Internationally, Karla and defenseman Dominykas Motiejunas actually went head-to-head against Morozov at the aforementioned World Junior Championships, representing Lithuania against Morozov’s Ukrainian squad at the tournament held in Bled, Slovenia. Ukraine defeated Lithuania on Dec. 15 in the Patriots teammates’ only meeting in that tournament.
“In December, me and Dominykas Motiejunas had a chance to play for the Lithuanian U20 National Team. It was a great experience, even though we got relegated [for 2018], but it is always a very good feeling to represent your own country,” he added.
Karla represented Lithuania at three prior World Under-18 championships before making the U-20 team this past year
Potomac Patriots players, from left to right, Team Lithuania’s Dominykas Montiejunas and Elvinas Karla, and Team Ukraine’s Feliks Morozov, get together at the World Junior Championships Division 1B tournament in Bled, Slovenia. They all got a chance to re
Jake Brunelle, a ‘99 forward from Rancho Santa Margarita, Calif., is one of the players from the Tahoe Hockey Academy that was given an opportunity to play USPHL Premier games this season, through an affiliation between the hockey boarding school and the
“Successful teams are built from the net out,” said Patriots general manager R.J. Zeigler at the time of Karla’s signing last summer. “Goaltenders like Joe Longo last season and Dustyn Moyer before him have always given us a chance to win games. Elvinas has played on a big stage since he was 15 and will surely shine here.”
“It is my first year in North America, and I am really happy that I chose to play for the Potomac Patriots for my first season in the USA,” Karla added. “Coach Zachary Vit and all the other hockey staff is working really hard for their players here to move them on to a higher level, and the conditions to practice on your own is really nice in here too. I only have good words to say about this organization.”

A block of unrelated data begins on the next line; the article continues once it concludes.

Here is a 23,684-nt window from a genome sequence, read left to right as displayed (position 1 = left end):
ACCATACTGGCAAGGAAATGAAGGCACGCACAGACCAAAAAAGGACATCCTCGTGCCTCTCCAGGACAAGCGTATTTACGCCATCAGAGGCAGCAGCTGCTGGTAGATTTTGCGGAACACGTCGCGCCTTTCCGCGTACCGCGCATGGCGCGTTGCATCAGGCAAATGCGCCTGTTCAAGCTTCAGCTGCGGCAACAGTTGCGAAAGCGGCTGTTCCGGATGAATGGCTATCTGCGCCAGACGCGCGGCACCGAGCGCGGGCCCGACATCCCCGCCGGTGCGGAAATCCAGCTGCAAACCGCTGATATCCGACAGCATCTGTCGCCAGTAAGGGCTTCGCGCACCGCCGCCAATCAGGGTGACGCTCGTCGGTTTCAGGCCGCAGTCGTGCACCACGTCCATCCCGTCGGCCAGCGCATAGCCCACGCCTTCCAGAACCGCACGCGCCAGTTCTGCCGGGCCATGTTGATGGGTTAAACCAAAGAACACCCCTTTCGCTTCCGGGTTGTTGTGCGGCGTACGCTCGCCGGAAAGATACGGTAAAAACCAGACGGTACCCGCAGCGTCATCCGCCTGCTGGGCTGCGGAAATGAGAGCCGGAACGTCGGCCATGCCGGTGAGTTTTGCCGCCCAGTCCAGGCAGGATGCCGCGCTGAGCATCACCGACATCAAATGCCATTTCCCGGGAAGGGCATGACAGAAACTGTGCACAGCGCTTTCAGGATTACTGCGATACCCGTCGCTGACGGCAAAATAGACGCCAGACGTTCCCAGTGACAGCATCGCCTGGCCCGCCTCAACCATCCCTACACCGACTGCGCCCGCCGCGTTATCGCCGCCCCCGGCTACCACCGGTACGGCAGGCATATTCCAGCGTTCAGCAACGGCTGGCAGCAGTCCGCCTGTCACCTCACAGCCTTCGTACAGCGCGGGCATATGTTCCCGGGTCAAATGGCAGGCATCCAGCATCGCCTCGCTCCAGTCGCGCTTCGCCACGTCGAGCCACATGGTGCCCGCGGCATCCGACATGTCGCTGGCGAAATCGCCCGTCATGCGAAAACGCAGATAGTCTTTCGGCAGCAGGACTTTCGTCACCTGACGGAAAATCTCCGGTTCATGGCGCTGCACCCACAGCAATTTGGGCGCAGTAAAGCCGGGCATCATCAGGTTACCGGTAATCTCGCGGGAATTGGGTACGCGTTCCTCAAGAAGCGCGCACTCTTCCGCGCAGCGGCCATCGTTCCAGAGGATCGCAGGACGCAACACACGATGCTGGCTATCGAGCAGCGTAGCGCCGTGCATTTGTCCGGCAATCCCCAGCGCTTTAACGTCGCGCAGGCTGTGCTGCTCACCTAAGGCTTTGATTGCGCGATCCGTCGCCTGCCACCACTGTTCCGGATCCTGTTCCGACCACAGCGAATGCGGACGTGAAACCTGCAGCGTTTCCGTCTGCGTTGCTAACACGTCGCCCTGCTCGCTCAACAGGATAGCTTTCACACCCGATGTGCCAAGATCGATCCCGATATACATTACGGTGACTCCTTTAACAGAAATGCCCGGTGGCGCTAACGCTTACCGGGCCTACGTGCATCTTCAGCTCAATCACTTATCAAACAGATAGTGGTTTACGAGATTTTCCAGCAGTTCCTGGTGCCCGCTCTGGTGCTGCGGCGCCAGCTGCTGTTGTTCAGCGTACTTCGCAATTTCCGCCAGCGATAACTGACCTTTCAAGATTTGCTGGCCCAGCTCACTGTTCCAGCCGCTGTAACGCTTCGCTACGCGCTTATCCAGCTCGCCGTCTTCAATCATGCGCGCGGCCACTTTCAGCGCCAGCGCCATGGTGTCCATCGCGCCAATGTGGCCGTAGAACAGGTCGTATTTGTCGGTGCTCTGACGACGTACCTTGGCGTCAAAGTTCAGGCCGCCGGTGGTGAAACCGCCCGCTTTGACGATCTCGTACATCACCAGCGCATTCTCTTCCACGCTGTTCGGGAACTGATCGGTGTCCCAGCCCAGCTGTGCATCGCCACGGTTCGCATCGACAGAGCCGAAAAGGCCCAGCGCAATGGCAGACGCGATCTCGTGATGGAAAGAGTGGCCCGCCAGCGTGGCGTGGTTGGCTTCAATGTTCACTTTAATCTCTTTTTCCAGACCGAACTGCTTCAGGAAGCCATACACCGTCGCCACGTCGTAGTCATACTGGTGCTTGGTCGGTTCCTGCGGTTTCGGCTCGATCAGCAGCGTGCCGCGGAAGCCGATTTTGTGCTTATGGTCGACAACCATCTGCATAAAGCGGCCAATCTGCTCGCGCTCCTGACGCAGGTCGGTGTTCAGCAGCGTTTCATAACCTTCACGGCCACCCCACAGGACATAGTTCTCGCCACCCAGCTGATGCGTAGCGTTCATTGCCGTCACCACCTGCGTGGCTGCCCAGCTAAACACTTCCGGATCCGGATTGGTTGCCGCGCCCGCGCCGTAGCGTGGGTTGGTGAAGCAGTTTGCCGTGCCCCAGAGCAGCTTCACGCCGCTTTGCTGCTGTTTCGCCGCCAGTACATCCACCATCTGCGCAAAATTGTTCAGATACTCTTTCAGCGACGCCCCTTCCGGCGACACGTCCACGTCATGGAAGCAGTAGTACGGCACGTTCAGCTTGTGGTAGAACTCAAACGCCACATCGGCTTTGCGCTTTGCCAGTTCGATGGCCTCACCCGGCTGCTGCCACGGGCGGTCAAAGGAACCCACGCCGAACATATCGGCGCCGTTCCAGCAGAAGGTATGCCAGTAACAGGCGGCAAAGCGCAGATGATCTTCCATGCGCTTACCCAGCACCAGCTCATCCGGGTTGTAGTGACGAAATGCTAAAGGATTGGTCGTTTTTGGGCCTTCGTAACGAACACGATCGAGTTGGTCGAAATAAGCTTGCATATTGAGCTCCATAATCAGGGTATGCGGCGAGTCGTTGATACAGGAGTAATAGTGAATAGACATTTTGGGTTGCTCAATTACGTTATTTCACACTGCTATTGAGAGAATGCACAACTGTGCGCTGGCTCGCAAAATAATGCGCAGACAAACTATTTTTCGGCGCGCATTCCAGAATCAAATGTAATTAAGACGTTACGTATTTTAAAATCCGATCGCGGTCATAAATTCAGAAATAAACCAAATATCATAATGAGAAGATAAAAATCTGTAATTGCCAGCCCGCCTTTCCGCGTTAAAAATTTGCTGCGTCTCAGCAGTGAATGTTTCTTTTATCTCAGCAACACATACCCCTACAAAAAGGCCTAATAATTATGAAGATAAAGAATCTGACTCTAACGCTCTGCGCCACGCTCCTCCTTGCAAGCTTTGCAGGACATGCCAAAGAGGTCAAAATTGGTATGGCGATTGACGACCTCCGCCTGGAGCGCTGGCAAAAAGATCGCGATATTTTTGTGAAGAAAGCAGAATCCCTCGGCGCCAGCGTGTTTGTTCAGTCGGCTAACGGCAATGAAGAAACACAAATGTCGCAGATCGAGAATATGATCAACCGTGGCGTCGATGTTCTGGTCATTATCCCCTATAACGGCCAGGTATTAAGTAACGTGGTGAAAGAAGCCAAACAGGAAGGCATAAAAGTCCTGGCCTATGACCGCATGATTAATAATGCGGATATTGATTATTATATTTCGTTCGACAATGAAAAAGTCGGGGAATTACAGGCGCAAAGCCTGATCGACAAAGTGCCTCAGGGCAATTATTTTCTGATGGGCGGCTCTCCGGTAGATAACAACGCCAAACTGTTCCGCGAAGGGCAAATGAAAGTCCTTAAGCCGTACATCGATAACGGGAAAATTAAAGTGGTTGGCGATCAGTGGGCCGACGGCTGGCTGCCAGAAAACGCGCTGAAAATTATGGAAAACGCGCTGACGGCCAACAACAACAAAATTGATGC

“Playing for the Patriots has helped me develop my game as a hockey player, and has opened up these kinds of chances and possibilities [such as the NCDC practice opportunity],” added Furlonger. “I am extremely grateful for this.”
Vit said that the Prince William Ice Center always makes extra ice available to the junior teams.
“In addition to practicing four days a week regularly, we get two extra hours of ice,” he added. “Also, right after practice, the players work out with a strength and conditioning coach [Jonathan Sucese]. Each player has an individualized strength and conditioning program. A lot of thought goes into it.”
In addition to the USPHL junior teams, the Patriots also place their Midget 18U and 16U teams in the USPHL midget divisions. Those teams get a chance to work in additional skills sessions that are open to all Patriots youth players every Monday night.
“[Sucese] and I work with work with those midget players on skills development,” said Vit. “While we want to have successful teams now, we want a program where guys are always developing towards higher levels.”
The USPHL Premier team has brought up players from its 16U and 16U Futures teams to give them a chance at the higher level of competition, and playing against older competition.
“The opportunity is definitely there for guys at the midget level who do well to take the next step,” said Vit. “There are four or five guys on those teams who are hoping to get into the Patriots junior program next year that I’m definitely excited about.”
The Patriots also throw open their doors to working with players from across the U.S. Last summer, they formed an affiliation with the Tahoe Hockey Academy, California’s first hockey-focused boarding school.
“Three of their players have spent time with our program and played games with our Premier team, in Jake Brunelle, Jack Birecki and Jared Shuter,” Vit added.
The Potomac Patriots have always shown their commitment, and continue to live by their motto: Authentic. Hockey. Experience.